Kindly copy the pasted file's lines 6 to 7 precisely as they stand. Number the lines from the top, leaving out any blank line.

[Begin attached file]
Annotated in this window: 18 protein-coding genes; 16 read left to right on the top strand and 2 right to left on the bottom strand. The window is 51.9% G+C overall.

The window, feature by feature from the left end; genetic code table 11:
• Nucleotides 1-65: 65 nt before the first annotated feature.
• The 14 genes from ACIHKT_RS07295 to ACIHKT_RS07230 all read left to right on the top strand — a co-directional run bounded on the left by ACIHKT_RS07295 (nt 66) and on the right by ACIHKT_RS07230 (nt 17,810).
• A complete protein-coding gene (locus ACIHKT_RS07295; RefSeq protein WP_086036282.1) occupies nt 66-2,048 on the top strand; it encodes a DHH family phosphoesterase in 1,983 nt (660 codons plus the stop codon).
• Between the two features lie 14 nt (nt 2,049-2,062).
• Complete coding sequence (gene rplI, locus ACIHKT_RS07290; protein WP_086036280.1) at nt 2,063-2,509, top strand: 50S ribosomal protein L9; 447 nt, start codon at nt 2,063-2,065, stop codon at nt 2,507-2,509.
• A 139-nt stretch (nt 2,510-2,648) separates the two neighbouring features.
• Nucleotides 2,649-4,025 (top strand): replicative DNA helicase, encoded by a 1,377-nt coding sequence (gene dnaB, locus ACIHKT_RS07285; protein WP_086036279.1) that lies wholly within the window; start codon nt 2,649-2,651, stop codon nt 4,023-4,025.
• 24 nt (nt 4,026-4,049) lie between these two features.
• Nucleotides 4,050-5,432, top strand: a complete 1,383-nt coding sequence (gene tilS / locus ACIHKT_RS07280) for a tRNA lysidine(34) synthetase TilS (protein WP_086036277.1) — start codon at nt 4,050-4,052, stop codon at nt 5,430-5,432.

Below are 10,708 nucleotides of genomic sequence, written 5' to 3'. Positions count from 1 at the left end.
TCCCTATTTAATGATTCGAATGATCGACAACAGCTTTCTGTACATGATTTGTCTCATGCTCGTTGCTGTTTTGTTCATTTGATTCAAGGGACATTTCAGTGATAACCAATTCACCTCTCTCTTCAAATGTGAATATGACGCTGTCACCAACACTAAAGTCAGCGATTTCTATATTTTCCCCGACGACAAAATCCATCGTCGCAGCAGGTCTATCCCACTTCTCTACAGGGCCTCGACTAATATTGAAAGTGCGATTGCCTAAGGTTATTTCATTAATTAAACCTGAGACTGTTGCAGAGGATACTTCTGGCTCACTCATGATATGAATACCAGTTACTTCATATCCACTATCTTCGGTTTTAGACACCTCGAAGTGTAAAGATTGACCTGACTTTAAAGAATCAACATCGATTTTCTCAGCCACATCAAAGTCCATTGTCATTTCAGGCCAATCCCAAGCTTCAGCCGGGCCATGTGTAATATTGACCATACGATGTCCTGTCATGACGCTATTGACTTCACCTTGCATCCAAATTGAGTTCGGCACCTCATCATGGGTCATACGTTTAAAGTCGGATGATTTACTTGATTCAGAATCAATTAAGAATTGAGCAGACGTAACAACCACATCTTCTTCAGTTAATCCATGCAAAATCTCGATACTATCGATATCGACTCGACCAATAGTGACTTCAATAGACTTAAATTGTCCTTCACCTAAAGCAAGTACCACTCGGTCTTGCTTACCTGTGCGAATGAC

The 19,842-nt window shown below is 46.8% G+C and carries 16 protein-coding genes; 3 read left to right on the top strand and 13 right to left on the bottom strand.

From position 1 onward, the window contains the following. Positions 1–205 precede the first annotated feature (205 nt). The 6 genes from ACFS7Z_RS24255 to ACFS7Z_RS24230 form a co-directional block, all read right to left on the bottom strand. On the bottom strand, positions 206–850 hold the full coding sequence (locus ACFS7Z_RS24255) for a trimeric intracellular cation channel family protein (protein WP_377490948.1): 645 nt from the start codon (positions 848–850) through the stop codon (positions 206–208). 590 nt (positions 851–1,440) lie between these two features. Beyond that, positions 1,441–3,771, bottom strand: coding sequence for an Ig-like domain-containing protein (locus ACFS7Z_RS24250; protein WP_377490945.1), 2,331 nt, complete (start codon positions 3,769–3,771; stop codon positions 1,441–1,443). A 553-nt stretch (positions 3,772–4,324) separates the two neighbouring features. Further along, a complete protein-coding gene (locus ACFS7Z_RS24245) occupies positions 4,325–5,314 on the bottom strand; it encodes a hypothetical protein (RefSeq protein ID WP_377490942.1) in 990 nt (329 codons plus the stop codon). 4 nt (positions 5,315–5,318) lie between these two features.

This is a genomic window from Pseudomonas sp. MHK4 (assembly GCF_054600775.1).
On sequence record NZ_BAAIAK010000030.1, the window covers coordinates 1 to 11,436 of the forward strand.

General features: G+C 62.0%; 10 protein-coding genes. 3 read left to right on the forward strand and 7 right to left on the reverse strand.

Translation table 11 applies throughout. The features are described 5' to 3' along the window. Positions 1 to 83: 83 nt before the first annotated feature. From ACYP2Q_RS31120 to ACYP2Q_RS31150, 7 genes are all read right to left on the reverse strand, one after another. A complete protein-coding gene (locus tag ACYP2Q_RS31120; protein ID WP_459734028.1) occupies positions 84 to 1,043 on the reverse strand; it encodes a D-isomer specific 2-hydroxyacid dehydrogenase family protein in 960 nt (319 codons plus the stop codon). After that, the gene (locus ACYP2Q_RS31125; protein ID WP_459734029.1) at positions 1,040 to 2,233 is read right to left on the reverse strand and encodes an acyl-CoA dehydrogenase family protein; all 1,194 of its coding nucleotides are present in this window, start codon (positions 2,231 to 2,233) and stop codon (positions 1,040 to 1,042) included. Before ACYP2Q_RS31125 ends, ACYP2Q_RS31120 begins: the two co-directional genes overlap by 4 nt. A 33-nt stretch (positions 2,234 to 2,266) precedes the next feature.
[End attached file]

• Between the two features lie 14 nt (nt 2,049-2,062).
• Complete coding sequence (gene rplI, locus ACIHKT_RS07290; protein WP_086036280.1) at nt 2,063-2,509, top strand: 50S ribosomal protein L9; 447 nt, start codon at nt 2,063-2,065, stop codon at nt 2,507-2,509.